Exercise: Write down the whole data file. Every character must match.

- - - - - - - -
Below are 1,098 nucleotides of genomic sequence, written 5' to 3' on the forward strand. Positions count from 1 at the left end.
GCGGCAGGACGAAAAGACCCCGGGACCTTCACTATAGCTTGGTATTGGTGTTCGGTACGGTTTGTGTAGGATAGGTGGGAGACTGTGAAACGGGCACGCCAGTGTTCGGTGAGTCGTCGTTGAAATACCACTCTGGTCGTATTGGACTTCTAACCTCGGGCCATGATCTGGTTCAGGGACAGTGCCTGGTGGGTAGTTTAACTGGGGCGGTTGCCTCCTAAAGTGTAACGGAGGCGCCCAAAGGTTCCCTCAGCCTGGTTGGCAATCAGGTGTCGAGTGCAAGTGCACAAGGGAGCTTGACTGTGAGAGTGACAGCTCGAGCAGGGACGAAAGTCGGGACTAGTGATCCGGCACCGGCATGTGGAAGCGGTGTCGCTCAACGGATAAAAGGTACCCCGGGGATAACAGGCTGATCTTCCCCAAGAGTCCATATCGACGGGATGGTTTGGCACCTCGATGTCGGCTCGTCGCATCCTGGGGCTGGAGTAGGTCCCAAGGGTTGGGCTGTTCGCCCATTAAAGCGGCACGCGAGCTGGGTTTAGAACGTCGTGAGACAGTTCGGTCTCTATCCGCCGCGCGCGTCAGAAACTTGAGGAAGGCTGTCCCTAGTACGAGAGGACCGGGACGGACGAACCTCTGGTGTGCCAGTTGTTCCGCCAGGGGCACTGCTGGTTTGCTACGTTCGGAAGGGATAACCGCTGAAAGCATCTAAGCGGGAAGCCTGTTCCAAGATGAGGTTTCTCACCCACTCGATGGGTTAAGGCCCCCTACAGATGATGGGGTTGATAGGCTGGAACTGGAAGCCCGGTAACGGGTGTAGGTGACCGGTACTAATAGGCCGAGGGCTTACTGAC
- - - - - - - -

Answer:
Below are 1,098 nucleotides of genomic sequence, written 5' to 3' on the forward strand. Positions count from 1 at the left end.
GCGGCAGGACGAAAAGACCCCGGGACCTTCACTATAGCTTGGTATTGGTGTTCGGTACGGTTTGTGTAGGATAGGTGGGAGACTGTGAAACGGGCACGCCAGTGTTCGGTGAGTCGTCGTTGAAATACCACTCTGGTCGTATTGGACTTCTAACCTCGGGCCATGATCTGGTTCAGGGACAGTGCCTGGTGGGTAGTTTAACTGGGGCGGTTGCCTCCTAAAGTGTAACGGAGGCGCCCAAAGGTTCCCTCAGCCTGGTTGGCAATCAGGTGTCGAGTGCAAGTGCACAAGGGAGCTTGACTGTGAGAGTGACAGCTCGAGCAGGGACGAAAGTCGGGACTAGTGATCCGGCACCGGCATGTGGAAGCGGTGTCGCTCAACGGATAAAAGGTACCCCGGGGATAACAGGCTGATCTTCCCCAAGAGTCCATATCGACGGGATGGTTTGGCACCTCGATGTCGGCTCGTCGCATCCTGGGGCTGGAGTAGGTCCCAAGGGTTGGGCTGTTCGCCCATTAAAGCGGCACGCGAGCTGGGTTTAGAACGTCGTGAGACAGTTCGGTCTCTATCCGCCGCGCGCGTCAGAAACTTGAGGAAGGCTGTCCCTAGTACGAGAGGACCGGGACGGACGAACCTCTGGTGTGCCAGTTGTTCCGCCAGGGGCACTGCTGGTTTGCTACGTTCGGAAGGGATAACCGCTGAAAGCATCTAAGCGGGAAGCCTGTTCCAAGATGAGGTTTCTCACCCACTCGATGGGTTAAGGCCCCCTACAGATGATGGGGTTGATAGGCTGGAACTGGAAGCCCGGTAACGGGTGTAGGTGACCGGTACTAATAGGCCGAGGGCTTACTGAC